Home blood pressure monitors may be inaccurate in up to 15% of patients, according to a study that will be presented at ASN Kidney Week 2014 November 11??16 at the Pennsylvania Convention Center in Philadelphia, PA.
Major guidelines recommend home blood pressure monitoring to guide diagnosis and treatment of patients with hypertension; however, little is known about the real-world accuracy of home blood pressure monitors that patients use. Researchers led by Swapnil Hiremath, MD, MPH (Ottawa Hospital and University of Ottawa, in Canada) compared measurements from home blood pressure monitors with validated mercury sphygmomanometers, which are used in doctors’ offices, in 210 patients.
The investigators found that 63/210 of the home monitor systolic blood pressure readings (30%) were > 5 mm Hg different and 16 (8%) were > 10 mm Hg different from the mercury systolic blood pressure measurement. For diastolic blood pressure, these proportions were 32% (67/210) and 9% (18/210) respectively.
“Home blood pressure monitors may be inaccurate in 5% to 15% of patients, depending on the threshold for accuracy used,” said Dr. Hiremath. “We recommend all patients with home monitors get them validated with their health care providers at least once.”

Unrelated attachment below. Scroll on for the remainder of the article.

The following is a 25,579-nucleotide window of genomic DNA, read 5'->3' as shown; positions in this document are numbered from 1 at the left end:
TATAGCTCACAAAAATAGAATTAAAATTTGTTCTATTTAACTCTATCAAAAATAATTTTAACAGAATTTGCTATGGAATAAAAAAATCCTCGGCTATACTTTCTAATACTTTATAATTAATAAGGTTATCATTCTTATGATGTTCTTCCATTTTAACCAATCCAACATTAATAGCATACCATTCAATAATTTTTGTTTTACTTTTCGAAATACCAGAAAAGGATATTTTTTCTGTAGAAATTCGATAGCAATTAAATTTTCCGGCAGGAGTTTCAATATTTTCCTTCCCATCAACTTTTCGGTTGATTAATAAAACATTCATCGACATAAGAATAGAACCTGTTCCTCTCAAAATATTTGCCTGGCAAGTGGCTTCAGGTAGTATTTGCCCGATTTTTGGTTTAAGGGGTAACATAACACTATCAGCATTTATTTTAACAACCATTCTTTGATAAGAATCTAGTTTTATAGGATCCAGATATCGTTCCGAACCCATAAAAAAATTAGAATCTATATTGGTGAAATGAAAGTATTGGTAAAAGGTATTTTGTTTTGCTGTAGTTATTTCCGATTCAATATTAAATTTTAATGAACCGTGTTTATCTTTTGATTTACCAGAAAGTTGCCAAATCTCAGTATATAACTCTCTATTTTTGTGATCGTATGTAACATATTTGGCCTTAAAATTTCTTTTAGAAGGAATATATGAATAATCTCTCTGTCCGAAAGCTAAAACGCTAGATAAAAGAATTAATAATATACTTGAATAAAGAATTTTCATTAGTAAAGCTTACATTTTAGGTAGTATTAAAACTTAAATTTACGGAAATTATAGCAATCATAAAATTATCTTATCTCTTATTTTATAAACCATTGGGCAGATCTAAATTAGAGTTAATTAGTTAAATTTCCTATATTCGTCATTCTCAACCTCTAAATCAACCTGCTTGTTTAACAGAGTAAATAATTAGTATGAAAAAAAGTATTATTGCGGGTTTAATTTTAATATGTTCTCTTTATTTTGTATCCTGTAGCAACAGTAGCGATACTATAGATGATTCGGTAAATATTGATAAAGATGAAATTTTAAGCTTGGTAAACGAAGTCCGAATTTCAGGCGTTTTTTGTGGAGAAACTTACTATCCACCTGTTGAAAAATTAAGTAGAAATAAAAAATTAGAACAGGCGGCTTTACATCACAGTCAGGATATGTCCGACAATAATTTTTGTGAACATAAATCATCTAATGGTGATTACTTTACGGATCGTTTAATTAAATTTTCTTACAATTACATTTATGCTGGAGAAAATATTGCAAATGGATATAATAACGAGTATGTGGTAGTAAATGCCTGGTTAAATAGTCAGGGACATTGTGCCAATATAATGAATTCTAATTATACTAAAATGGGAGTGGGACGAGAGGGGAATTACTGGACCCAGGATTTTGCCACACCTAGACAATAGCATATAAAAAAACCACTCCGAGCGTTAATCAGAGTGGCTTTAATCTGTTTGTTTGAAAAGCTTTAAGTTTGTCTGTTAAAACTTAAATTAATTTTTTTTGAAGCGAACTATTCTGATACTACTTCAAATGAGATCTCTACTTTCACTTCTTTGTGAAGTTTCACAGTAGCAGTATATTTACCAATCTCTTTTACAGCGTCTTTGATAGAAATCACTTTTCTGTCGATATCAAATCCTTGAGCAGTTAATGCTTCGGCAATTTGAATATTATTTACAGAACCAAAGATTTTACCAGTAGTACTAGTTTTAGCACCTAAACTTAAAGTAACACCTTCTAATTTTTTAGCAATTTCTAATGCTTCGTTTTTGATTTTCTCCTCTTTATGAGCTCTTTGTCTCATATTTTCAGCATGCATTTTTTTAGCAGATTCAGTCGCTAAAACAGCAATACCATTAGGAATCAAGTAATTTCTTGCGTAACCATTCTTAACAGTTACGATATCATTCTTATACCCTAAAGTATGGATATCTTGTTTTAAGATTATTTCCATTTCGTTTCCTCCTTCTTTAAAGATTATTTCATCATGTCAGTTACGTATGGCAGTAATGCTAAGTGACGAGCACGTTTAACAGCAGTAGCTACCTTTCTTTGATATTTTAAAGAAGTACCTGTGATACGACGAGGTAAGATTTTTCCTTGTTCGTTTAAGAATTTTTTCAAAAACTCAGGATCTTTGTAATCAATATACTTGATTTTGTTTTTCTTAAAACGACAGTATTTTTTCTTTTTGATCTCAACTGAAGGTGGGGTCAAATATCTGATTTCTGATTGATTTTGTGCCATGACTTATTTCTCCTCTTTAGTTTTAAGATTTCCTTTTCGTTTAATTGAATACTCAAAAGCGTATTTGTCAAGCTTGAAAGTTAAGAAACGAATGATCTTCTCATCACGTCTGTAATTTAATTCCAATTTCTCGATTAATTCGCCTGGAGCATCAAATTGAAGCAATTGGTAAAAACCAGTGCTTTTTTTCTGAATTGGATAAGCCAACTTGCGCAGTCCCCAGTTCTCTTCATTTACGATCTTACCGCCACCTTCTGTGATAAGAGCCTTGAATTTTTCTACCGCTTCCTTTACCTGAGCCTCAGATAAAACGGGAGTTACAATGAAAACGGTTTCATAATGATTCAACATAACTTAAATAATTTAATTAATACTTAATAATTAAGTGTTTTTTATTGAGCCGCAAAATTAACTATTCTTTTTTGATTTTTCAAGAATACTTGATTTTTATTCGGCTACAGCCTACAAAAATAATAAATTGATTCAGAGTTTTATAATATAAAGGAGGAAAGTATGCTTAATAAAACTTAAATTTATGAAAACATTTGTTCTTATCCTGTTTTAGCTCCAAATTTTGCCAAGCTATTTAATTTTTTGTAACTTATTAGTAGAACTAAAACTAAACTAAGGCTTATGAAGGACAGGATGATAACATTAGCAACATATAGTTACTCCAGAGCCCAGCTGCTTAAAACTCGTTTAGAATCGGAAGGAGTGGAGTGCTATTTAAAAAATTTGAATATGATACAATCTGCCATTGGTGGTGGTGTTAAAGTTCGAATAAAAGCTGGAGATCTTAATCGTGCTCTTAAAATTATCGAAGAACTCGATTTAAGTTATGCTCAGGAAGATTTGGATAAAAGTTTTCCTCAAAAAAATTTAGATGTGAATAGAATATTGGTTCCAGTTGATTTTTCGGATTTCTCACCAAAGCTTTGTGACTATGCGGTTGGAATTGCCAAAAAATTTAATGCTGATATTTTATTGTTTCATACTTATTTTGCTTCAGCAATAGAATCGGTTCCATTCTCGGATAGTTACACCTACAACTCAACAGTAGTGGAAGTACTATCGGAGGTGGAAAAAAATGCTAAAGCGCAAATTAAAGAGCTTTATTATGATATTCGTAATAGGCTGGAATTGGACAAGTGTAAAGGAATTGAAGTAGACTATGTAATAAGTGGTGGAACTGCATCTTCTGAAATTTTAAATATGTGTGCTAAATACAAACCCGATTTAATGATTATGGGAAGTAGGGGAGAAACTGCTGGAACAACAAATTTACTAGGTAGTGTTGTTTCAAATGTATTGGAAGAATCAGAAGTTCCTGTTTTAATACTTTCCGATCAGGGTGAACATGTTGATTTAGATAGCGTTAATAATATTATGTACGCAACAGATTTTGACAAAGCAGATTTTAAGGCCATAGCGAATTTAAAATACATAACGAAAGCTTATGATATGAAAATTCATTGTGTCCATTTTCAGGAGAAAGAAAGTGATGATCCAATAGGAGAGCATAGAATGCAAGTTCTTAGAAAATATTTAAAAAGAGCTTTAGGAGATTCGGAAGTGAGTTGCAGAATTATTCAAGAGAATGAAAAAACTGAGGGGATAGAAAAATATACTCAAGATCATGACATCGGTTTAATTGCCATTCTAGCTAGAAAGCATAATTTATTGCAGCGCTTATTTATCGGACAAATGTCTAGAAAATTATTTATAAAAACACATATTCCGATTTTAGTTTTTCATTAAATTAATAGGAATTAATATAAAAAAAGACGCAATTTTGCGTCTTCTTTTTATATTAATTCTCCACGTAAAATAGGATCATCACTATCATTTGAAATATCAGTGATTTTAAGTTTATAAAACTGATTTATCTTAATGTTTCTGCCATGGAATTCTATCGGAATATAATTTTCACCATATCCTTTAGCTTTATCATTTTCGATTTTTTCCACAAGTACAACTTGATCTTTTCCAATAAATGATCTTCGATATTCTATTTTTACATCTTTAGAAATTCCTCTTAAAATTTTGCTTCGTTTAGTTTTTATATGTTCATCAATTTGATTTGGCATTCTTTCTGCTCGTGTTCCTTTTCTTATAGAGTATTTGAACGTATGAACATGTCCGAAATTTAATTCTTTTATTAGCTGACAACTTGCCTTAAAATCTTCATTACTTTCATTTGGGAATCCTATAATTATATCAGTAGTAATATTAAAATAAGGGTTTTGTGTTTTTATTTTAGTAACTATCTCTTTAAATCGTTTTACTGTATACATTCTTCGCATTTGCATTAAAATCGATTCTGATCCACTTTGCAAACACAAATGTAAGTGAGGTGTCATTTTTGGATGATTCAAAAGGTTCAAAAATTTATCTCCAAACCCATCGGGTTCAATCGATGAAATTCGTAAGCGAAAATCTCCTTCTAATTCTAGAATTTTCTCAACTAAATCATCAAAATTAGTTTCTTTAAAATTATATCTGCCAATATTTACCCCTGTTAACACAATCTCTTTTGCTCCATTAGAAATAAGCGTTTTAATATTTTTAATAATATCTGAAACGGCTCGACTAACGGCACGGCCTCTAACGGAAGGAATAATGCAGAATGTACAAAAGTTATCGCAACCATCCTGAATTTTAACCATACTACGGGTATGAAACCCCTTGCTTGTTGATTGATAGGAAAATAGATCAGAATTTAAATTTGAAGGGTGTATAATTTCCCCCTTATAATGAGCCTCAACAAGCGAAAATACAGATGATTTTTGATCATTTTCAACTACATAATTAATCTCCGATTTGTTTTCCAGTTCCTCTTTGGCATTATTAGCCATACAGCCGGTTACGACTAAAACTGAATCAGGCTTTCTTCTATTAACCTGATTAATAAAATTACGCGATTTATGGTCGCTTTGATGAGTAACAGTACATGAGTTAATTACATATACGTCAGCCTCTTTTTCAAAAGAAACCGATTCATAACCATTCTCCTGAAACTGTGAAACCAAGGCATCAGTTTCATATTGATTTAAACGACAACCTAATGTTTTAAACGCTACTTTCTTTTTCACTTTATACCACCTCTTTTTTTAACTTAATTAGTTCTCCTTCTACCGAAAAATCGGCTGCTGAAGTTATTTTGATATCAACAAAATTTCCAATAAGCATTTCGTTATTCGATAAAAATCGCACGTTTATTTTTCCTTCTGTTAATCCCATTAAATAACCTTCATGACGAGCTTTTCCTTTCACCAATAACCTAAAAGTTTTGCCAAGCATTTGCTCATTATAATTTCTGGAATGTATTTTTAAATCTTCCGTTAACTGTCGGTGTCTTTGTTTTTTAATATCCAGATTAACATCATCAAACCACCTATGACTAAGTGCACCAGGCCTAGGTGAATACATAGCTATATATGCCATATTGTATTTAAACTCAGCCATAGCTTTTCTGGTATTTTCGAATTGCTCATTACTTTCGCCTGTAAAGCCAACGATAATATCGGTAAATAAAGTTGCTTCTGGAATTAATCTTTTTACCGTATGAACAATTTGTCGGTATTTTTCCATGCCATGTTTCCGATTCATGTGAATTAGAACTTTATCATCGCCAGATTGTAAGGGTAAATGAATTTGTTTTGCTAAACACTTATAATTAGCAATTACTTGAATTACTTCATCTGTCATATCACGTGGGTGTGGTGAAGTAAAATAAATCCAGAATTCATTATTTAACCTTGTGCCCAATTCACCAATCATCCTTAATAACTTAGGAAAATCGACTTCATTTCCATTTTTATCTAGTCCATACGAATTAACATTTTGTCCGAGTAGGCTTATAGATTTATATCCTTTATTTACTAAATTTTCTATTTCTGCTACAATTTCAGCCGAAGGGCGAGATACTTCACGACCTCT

Study: “Are Home Blood Pressure Monitors Accurate Compared to Validated Devices?” (Abstract SA-PO187)
Disclosures: Swapnil Hiremath receives research funding from GE Healthcare. Co-author Ayub Akbari receives research funding from Ortho-Biotech, Boehringer Ingelheim, GE, Merck, Sanofi-Aventis, Pfizer, Amgen, and BMS; and receives honoraria from Ortho-Biotech, Merck, Sanofi-Aventis, Pfizer, and Amgen.
ASN Kidney Week 2014, the largest nephrology meeting of its kind, will provide a forum for more than 13,000 professionals to discuss the latest findings in renal research and engage in educational sessions related to advances in the care of patients with kidney and related disorders. Kidney Week 2014 will take place November 11?16, 2014 in Philadelphia, PA.
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